Chinese Pressure on Taiwan in APEC
On the other hand, during times of heightened cross-Strait tensions—particularly after Tsai became president—Beijing has attempted to put conditions on Taipei’s participation in APEC. In the lead-up to the 2020 APEC meeting, the Chinese foreign ministry commented that Taiwan’s participation in APEC as a regional economy under the “One-China Principle” (一個中國原則) is a “key political precondition.” On November 10, 2021, a few days before the convening of the online APEC Economic Leaders’ Meeting hosted by New Zealand, Beijing’s Taiwan Affairs Office (國台辦) spokesperson Zhu Fenglian (朱鳳蓮) reiterated that Taiwan’s participation in APEC-related activities must be based on the “One-China Principle.” Taipei’s Ministry of Foreign Affairs (MOFA, 中華民國外交部) hit back at Beijing’s claims, stating that “Taiwan enjoys the same status and has the same obligations as all members” and that there is no “One-China Principle” in the agreement allowing Taiwan’s participation in APEC.
Taiwan’s Contributions to APEC
At a time when Taiwan is excluded from most international organizations, APEC has become a key international platform for the island democracy to apply its national comparative advantages in digital technology, public health, and other sectors, in order to make meaningful contributions on a wide range of regional and international issues. The scale of Taiwan’s participation in APEC is unparalleled compared to its role in any other intergovernmental organization. The government’s relevant departments have sent hundreds of personnel to attend APEC meetings each year. Prior to the outbreak of the COVID-19 pandemic, which has since scaled back some activities, Taiwanese officials attended more than 100 APEC meetings and hosted between 30 and 40 APEC activities annually, according to Chang Chien-yi (張建一), executive director of the Chinese Taipei APEC Study Center (CTASC, APEC 研究中心), an organization that works with Taiwanese government agencies to formulate and support APEC programming.
Each year, Taipei has hosted a multitude of APEC conferences and events on the island. The topics covered have included public health and disease prevention, energy security, food security, women’s empowerment, small and medium-sized enterprises (SMEs), and economic and digital innovation to strengthen the COVID-19 recovery. Such fora have also led to collaborations with other APEC members, such as when Taipei worked with the Philippines to promote the growth of SMEs through digital platforms. In particular, Taiwan has been able to utilize the APEC platform to share its COVID-19 pandemic prevention and mitigation responses, with the Ministry of Health and Welfare (衛生福利部) taking the lead in promoting the establishment of a Digital Health Sub-Working Group within APEC’s Health Working Group. Furthermore, Taiwan has increased its financial contributions to APEC initiatives from USD $750,000 in 2019—which were intended to promote regional economic integration, and inclusive and sustainable growth across the APEC region—to USD $1 million in 2020 in order to fund APEC efforts on health security, emergency preparedness, and energy and trade security.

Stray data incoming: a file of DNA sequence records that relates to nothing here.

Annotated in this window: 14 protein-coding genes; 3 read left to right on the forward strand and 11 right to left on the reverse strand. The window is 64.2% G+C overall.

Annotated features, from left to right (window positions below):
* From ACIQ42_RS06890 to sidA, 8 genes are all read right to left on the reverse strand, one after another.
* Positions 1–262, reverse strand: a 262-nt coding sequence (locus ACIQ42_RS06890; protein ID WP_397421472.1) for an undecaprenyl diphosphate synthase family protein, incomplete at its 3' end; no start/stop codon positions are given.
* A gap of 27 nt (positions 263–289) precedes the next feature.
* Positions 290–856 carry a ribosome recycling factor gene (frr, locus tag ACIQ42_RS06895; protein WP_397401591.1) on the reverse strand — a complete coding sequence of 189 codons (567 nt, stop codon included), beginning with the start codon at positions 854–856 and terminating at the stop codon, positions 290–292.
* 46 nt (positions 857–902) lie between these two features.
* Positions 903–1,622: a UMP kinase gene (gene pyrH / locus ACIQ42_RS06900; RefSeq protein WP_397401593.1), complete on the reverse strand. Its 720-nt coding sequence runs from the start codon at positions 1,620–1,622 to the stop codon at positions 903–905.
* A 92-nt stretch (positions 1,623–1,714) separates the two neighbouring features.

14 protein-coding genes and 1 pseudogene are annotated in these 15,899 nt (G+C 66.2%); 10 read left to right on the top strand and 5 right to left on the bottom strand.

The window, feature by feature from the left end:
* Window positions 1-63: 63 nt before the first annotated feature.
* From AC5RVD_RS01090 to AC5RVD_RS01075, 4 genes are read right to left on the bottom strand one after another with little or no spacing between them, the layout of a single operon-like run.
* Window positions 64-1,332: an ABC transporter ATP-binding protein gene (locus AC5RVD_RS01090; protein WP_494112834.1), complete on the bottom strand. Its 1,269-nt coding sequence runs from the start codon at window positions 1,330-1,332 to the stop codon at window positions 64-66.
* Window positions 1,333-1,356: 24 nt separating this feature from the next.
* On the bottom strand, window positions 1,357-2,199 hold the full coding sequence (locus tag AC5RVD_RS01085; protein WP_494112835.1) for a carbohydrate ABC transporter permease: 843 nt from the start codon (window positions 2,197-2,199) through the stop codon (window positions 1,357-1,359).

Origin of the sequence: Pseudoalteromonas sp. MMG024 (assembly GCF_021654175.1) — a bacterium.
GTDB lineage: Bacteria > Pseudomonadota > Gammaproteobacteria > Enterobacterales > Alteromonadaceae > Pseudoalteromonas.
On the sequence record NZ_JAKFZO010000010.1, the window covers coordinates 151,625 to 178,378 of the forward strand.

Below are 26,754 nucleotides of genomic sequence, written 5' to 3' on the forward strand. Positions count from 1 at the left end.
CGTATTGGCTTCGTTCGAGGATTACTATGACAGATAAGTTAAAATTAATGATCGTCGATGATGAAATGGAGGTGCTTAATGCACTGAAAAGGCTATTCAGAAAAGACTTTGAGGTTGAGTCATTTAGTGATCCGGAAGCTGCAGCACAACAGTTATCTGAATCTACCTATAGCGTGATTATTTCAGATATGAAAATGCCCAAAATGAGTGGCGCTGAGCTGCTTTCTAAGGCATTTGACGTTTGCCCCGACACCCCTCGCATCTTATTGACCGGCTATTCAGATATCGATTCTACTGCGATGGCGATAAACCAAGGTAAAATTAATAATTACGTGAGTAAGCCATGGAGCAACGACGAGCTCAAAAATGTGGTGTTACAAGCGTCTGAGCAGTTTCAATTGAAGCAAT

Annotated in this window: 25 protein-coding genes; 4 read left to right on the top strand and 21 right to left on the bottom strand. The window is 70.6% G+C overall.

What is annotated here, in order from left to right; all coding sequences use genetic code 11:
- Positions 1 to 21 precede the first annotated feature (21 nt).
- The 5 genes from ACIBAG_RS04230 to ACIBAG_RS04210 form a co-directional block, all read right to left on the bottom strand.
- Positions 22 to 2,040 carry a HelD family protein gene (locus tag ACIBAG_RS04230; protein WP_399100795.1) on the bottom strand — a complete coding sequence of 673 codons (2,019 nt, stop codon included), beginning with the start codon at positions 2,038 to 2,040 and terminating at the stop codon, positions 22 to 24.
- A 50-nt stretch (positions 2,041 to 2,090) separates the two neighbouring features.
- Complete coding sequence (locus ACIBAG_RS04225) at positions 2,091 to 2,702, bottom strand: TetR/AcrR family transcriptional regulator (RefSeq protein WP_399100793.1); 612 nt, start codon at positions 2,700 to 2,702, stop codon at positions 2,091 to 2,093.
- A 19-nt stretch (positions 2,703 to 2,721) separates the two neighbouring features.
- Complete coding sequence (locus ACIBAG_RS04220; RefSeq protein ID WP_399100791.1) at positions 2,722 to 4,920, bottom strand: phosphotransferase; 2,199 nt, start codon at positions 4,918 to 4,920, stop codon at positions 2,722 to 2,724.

APEC Support for Taiwan’s Goals
In the past, Taipei has utilized the APEC platform to promote its diplomatic and foreign economic priorities. For instance, Taiwanese envoy to APEC Vincent Siew used the gathering of APEC leaders in Manila in 2015 to promote Taiwan’s bid for membership in the Trans-Pacific Partnership (TPP) and the Regional Cooperative Economic Partnership (RCEP). “APEC is the most important venue for Taiwan to express its commitment to joining the Trans-Pacific Partnership and Regional Cooperative Economic Partnership,” Siew noted. In addition, APEC has become a critical forum for meetings between Taiwanese representatives and high-level US officials, allowing them to more directly exchange views on bilateral issues. Taiwanese envoy Morris Chang raised the idea of a potential US-Taiwan Free Trade Agreement with Vice President Mike Pence when both attended the APEC Summit in Papua New Guinea in 2018.
With the United States offering to host the annual APEC meeting in 2023, the APEC forum remains an important regional forum that has helped to enhance ties between Taiwan and other member economies and to bolster Taipei’s international visibility. Taiwan’s exclusion from the Association of Southeast Asian Nations (ASEAN) and RCEP have made APEC a key venue for Taiwanese engagement with ASEAN members on the issue of regional economic integration and trade liberalization. Taiwan’s recent CPTPP bid notably includes a diplomatic strategy to garner support from other APEC members. At the same time, it is certain that Beijing will continue its efforts to diminish Taiwan’s stature in APEC—the only major international forum where Taiwanese representation is concentrated—so long as there remains no improvement in cross-Strait relations.
The main point: Over the past 20 years, Taiwan has leveraged its membership in APEC, the only intergovernmental organization to which it belongs, to contribute meaningfully to regional issues and to carve out international space.
Special thanks to GTI Intern Henry Walsh for his research assistance.
 “Taiwan Denies MOU Prevents Leader From Attending APEC Summits,” Japan Economic Newswire, October 14, 2014, retrieved in Nexis Uni.
 Rowan Callick, “Taiwan Business Leader Sees Chance to Reach Chinese – APEC 2007,” The Australian, September 6, 2007, retrieved in Nexis Uni.
 “Seoul Rejects Visit of Taiwan President for APEC-Summit,” Deutsche Presse-Agentur, July 24, 2005, retrieved in Nexis Uni.
 Ibid.; “Taiwan Insists on Its Choice of APEC Envoy Despite Opposition,” Deutsche Presse-Agentur, October 20, 2005, retrieved in Nexis Uni.